Human Resources

Communication Tips for HR

By Bridget Miller

You can never be too prepared when it comes to effective communication, and in today’s Advisor, guest columnist Bridget Miller has a few communication tips specific to the HR function.

As HR professionals, a large component of the job revolves around communicating across all levels of the organization. There’s communications about policies, benefits, legal matters, disciplinary matters, conflicts, payroll, and more. It never ends! With communication being such a critical part of HR, it’s no surprise that there are a lot of tips that can help the HR team communicate most effectively. Here are a few such tips:

  • Pay attention to timing. For example, never send a critical message during a time when employees may not even see it soon enough. Doing so makes employees feel that the HR department is incompetent for not communicating sooner. If you discover too late that critical information needs to be communicated when employees are away, such as at the end of the year or other times when a large portion of employees are not in the office, find other ways to ensure that there will not be problems for employees.
  • Always craft messages with the end goal in mind. If the key is to ensure that employees are aware of a new policy; for example, be sure that is the focus, and don’t get bogged down with too much information. Look at things from the employee perspective, and determine how to word the message accordingly.
  • Consider the appropriate audience. Consider when it is appropriate to send companywide communications and when it makes more sense to send more personalized messages. For example, when communicating about pay raises, if the company is giving a companywide cost of living raise that is the same for every person, it may make sense to streamline that communication. But if there are differences in how much of a raise is being given for different departments, it may make more sense to communicate on a much smaller scale for each distinct group. (Of course, that is just one example.)
  • Pay attention to tone and perspective. While most business-related decisions have components that affect the organization as much as the employee, always be aware of how the communication will come across to the employee. For example, if no one is getting a raise because of rising input costs making it impossible to do so, be careful not to not sound as though employees should be happy about it because it could have been worse. For example, don’t emphasize that the organization is not considering cutting salaries, even if that was one option that could have happened. (This may seem like an extreme example, but it has happened in organizations where an over-explanation made the employees feel as though HR was saying they were lucky, which was clearly not a good tone to strike when delivering bad news, even if it’s true that it could have been worse.) At the end of the day, pay attention to the part of the message the employee cares about, and remember that it’s possible to say too much. Leave out the details that will not help get the key message across.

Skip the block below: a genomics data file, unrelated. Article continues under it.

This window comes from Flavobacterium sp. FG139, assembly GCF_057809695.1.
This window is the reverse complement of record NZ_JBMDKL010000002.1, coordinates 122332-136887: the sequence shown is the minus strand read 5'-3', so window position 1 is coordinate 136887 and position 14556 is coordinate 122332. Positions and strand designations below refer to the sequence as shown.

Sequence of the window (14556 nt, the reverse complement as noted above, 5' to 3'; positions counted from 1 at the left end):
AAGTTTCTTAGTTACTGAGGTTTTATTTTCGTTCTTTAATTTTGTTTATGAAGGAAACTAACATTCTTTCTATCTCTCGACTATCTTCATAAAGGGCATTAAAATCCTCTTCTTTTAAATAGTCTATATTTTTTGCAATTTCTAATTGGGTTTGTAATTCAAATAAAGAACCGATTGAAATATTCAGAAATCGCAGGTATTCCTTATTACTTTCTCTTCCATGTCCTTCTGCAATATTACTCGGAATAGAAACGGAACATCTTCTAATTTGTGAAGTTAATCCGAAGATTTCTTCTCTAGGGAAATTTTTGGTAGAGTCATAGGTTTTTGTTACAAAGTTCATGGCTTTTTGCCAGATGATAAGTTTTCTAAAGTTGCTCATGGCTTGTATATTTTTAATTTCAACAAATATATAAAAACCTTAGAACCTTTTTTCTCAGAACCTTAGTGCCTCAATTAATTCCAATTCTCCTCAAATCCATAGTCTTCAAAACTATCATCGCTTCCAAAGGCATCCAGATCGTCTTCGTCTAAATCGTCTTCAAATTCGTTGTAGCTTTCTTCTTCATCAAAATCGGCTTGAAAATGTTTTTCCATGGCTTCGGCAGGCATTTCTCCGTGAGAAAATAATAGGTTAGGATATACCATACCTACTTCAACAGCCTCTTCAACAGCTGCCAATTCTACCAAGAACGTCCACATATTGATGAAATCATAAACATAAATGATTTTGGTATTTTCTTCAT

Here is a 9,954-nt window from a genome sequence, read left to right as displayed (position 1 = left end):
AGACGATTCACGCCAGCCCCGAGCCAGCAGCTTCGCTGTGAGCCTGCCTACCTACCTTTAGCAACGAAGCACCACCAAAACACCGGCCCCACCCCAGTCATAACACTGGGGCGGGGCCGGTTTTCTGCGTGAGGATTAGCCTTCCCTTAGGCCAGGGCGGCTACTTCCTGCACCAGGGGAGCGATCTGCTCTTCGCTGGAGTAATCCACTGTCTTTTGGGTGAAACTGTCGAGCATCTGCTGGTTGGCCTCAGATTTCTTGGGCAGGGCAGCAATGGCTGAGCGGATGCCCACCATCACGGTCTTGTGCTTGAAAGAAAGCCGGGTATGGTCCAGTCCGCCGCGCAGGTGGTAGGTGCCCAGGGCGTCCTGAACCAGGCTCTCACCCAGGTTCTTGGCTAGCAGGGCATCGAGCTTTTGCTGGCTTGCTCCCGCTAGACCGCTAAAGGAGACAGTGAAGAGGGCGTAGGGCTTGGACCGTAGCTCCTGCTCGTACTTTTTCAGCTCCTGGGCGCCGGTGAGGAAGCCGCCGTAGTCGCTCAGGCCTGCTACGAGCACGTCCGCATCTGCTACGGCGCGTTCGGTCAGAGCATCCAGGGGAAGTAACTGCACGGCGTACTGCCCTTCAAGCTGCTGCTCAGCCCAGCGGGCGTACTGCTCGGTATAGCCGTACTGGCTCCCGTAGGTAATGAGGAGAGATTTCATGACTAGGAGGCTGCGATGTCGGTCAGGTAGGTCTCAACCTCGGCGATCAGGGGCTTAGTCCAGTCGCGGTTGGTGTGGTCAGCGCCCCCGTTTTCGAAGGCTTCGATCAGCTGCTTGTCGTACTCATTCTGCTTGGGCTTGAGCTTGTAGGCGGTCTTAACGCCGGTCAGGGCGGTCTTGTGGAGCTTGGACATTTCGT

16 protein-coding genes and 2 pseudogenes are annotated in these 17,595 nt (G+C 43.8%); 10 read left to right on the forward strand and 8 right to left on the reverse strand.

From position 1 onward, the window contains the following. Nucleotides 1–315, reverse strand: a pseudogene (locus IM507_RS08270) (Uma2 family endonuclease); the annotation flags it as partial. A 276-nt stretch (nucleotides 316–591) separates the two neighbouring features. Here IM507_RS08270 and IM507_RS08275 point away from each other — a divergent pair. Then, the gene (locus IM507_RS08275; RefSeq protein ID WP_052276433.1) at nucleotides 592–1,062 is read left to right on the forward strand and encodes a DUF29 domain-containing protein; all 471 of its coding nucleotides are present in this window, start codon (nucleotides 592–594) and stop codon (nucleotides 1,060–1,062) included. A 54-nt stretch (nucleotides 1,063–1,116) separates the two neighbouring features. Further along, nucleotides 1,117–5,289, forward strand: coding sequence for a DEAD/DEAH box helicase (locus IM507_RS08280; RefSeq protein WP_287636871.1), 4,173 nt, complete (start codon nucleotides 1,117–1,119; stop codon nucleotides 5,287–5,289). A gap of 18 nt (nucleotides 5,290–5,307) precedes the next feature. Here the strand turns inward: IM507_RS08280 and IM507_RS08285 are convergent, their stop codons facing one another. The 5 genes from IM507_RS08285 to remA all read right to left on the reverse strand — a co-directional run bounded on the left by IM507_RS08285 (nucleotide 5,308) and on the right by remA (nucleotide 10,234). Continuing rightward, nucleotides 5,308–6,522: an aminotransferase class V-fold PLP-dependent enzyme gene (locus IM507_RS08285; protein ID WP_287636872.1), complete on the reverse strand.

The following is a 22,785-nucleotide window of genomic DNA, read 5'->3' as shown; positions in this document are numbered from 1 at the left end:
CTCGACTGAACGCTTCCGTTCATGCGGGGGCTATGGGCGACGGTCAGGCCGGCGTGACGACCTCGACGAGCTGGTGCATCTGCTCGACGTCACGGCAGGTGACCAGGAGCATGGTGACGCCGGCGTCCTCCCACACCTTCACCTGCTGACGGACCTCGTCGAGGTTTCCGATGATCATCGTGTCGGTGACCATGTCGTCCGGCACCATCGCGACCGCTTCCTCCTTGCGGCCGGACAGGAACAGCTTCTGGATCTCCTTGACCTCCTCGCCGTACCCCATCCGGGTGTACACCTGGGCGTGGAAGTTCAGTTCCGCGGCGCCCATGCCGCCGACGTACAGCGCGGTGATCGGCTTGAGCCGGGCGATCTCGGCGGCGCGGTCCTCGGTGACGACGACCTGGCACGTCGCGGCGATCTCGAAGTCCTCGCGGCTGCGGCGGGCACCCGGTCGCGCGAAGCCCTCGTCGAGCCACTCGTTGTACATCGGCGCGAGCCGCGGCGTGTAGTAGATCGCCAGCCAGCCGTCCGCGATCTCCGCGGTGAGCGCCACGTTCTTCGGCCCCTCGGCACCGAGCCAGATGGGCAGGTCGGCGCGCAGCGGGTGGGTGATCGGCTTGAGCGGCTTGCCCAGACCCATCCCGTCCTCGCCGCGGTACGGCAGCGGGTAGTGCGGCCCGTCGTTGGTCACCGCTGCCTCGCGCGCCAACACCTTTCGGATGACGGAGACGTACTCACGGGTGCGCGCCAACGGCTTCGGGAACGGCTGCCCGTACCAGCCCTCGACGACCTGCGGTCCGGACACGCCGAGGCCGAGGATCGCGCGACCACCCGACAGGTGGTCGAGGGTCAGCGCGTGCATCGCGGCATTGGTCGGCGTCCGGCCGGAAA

• Evaluate the best type of communication for the news at hand. E-mail is simple and often the easiest way to communicate, but it’s not always the most appropriate. While there are obvious examples like disciplinary action and terminations that should be handled in person, there are less obvious examples too. The type of communication used can speak volumes to the recipient about how much you value him or her and the importance of what you’re saying.
  • Be concise, but don’t leave out important details. If a policy is changing, for example, give all of the relevant information needed, but resist the urge to over-explain. The same goes for all communications—be concise without leaving out anything vital.
  • Accuracy is mission-critical. As an HR representative, you’ll be held to a much higher standard in terms of getting communication details exactly right the first time. There’s no room to leave out words, have any misspellings or grammatical errors, or have anything about the communication that could be open for varying interpretations. Always get important communications reviewed and discussed by others before sending to help ensure all of this.

What other tips would you advise? What lessons have you learned over time about effective HR communication?